For a team that has been subpar for a few seasons, the Vancouver Canucks don’t have in their current roster enough young blood to believe on a swift transition once the Sedins hang their skates notwithstanding some nice complementary pieces in Ben Hutton, Jake Virtanen, and the more established Chris Tanev and Brandon Sutter. Added with the pick received for goaltender Cory Schneider, Bo Horvat is someone the Canucks desperately need to develop into a stalwart and, in his third year, his development can’t stall.
With Sutter injured for much of the season, the 21-year-old handled a bigger workload in 2015-16 with mixed results, ponying up 40 points, a solid amount for a sound two-way centre, but also sporting an ugly -30 rating (2nd worst in the NHL) due to a lot of tough matchups and defensive zone starts. Widely hailed as the future team captain, Horvat amassed 30 points on his last 43 games, and the Canucks would like him to build on that while maintaining his gritty edge and exceptional play on his own zone.
Washington Capitals: Dmitry Orlov (D)
Washington’s depth throughout their roster was one of the reasons they won the Presidents’ Trophy last season, but a few weak links were expertly exploited by the Penguins in the playoffs, with the third offensive and defensive groups submarined by the Pens speed. In turn, the acquisition of Lars Eller and the natural improvement of youngster Andre Burakovsky supplement the attack, whereas on defence the team should look internally to shore up the unit after the big three (Niskanen, Alzner, Carlson).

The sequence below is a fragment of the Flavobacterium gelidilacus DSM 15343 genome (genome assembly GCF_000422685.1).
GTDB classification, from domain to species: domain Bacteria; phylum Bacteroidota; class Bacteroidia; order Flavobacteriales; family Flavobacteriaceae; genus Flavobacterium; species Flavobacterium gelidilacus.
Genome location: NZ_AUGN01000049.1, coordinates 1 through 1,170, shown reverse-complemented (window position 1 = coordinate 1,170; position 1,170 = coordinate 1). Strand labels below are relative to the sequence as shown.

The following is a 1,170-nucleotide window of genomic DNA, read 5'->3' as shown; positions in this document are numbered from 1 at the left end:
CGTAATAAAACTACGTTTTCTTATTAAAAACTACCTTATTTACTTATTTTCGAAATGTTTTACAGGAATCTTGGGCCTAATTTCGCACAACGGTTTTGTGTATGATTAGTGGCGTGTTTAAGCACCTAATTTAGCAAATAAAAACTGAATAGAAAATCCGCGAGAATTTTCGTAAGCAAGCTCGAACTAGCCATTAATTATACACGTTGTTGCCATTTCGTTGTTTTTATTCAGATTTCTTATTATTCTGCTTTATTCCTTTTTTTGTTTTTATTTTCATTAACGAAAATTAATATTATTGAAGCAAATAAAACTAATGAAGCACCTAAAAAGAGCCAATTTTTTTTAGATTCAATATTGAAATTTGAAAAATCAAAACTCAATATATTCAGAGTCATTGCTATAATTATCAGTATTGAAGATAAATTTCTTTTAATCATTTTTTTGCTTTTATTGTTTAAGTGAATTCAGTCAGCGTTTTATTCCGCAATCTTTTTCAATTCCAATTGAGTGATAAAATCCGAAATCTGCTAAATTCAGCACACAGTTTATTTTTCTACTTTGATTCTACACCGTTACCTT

Despite being sheltered by Barry Trotz, Dmitry Orlov impressed during his first full-season for the Capitals, collecting 8 goals and 29 points, and he should be given more responsibilities at the age of 25. The Russian has already accumulated vast international experience for his country, and proved capable of being a legitimate top four blue liner with an offensive mindset, which is also an asset on the powerplay, where he can feed pucks to his compatriot Alex Ovechkin.
Winnipeg Jets: Connor Hellebuyk (G)
Ever since the Atlanta Thrashers incarnation, the Winnipeg Jets have seen several playoff challenges derailed by below average goaltending. Ondrej Pavelec had a multitude of opportunities to prove his worth and failed successively, so it was more than time management cut bait and offered the reigns to the team’s goalie of the future, Connor Hellebuyk.
After an outstanding college career, two years of AHL seasoning, and a fruitful 26-game NHL stint in 2015-16, the Michigan-native is ready for prime-time action and to cart a team brimming with talent to the thick of the playoff battlefield. Backing a burgeoning star center in Mark Scheifele, a sensational rookie marksman in Patrick Laine, and two elite players at the top of their game in Dustin Byfuglien and Blake Wheeler, Hellebuyk may well be the missing piece in the puzzle.
(Read the introduction and Part I here)